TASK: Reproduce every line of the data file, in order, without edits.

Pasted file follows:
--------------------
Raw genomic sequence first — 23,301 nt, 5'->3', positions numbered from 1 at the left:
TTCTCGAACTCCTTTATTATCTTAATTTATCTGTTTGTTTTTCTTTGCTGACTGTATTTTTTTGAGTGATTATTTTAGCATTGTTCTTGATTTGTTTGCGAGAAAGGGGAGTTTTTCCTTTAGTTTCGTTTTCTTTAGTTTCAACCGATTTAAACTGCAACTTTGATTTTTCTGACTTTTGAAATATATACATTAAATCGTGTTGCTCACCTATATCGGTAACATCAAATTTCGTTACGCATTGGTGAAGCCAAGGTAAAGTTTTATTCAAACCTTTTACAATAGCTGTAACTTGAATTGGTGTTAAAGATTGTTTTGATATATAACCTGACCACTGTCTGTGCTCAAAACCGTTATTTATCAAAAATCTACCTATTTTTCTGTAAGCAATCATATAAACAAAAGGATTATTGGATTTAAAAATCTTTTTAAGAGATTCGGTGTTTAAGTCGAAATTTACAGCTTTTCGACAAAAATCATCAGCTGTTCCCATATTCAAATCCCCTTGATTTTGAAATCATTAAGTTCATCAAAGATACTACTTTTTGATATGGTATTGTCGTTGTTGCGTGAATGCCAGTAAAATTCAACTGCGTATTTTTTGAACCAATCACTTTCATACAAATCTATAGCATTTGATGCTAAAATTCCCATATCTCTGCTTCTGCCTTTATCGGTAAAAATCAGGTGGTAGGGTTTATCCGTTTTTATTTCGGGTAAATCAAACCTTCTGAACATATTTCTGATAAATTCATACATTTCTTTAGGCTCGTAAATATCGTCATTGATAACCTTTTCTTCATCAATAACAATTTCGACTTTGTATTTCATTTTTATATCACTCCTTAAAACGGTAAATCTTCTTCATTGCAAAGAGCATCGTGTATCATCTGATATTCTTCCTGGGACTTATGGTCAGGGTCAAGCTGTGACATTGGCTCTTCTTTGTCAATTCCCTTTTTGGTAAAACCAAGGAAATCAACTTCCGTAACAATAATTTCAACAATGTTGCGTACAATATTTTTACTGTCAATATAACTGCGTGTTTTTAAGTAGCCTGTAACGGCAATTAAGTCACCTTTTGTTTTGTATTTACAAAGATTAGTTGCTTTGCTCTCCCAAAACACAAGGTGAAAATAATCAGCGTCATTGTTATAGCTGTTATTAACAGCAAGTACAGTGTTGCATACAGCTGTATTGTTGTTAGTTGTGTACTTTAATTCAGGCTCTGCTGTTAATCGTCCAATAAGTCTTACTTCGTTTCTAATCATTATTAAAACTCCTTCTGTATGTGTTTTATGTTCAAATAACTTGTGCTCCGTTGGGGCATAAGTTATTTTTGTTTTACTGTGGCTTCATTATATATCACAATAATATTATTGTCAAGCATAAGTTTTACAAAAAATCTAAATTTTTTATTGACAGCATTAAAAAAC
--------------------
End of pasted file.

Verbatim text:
Raw genomic sequence first — 23,301 nt, 5'->3', positions numbered from 1 at the left:
TTCTCGAACTCCTTTATTATCTTAATTTATCTGTTTGTTTTTCTTTGCTGACTGTATTTTTTTGAGTGATTATTTTAGCATTGTTCTTGATTTGTTTGCGAGAAAGGGGAGTTTTTCCTTTAGTTTCGTTTTCTTTAGTTTCAACCGATTTAAACTGCAACTTTGATTTTTCTGACTTTTGAAATATATACATTAAATCGTGTTGCTCACCTATATCGGTAACATCAAATTTCGTTACGCATTGGTGAAGCCAAGGTAAAGTTTTATTCAAACCTTTTACAATAGCTGTAACTTGAATTGGTGTTAAAGATTGTTTTGATATATAACCTGACCACTGTCTGTGCTCAAAACCGTTATTTATCAAAAATCTACCTATTTTTCTGTAAGCAATCATATAAACAAAAGGATTATTGGATTTAAAAATCTTTTTAAGAGATTCGGTGTTTAAGTCGAAATTTACAGCTTTTCGACAAAAATCATCAGCTGTTCCCATATTCAAATCCCCTTGATTTTGAAATCATTAAGTTCATCAAAGATACTACTTTTTGATATGGTATTGTCGTTGTTGCGTGAATGCCAGTAAAATTCAACTGCGTATTTTTTGAACCAATCACTTTCATACAAATCTATAGCATTTGATGCTAAAATTCCCATATCTCTGCTTCTGCCTTTATCGGTAAAAATCAGGTGGTAGGGTTTATCCGTTTTTATTTCGGGTAAATCAAACCTTCTGAACATATTTCTGATAAATTCATACATTTCTTTAGGCTCGTAAATATCGTCATTGATAACCTTTTCTTCATCAATAACAATTTCGACTTTGTATTTCATTTTTATATCACTCCTTAAAACGGTAAATCTTCTTCATTGCAAAGAGCATCGTGTATCATCTGATATTCTTCCTGGGACTTATGGTCAGGGTCAAGCTGTGACATTGGCTCTTCTTTGTCAATTCCCTTTTTGGTAAAACCAAGGAAATCAACTTCCGTAACAATAATTTCAACAATGTTGCGTACAATATTTTTACTGTCAATATAACTGCGTGTTTTTAAGTAGCCTGTAACGGCAATTAAGTCACCTTTTGTTTTGTATTTACAAAGATTAGTTGCTTTGCTCTCCCAAAACACAAGGTGAAAATAATCAGCGTCATTGTTATAGCTGTTATTAACAGCAAGTACAGTGTTGCATACAGCTGTATTGTTGTTAGTTGTGTACTTTAATTCAGGCTCTGCTGTTAATCGTCCAATAAGTCTTACTTCGTTTCTAATCATTATTAAAACTCCTTCTGTATGTGTTTTATGTTCAAATAACTTGTGCTCCGTTGGGGCATAAGTTATTTTTGTTTTACTGTGGCTTCATTATATATCACAATAATATTATTGTCAAGCATAAGTTTTACAAAAAATCTAAATTTTTTATTGACAGCATTAAAAAAC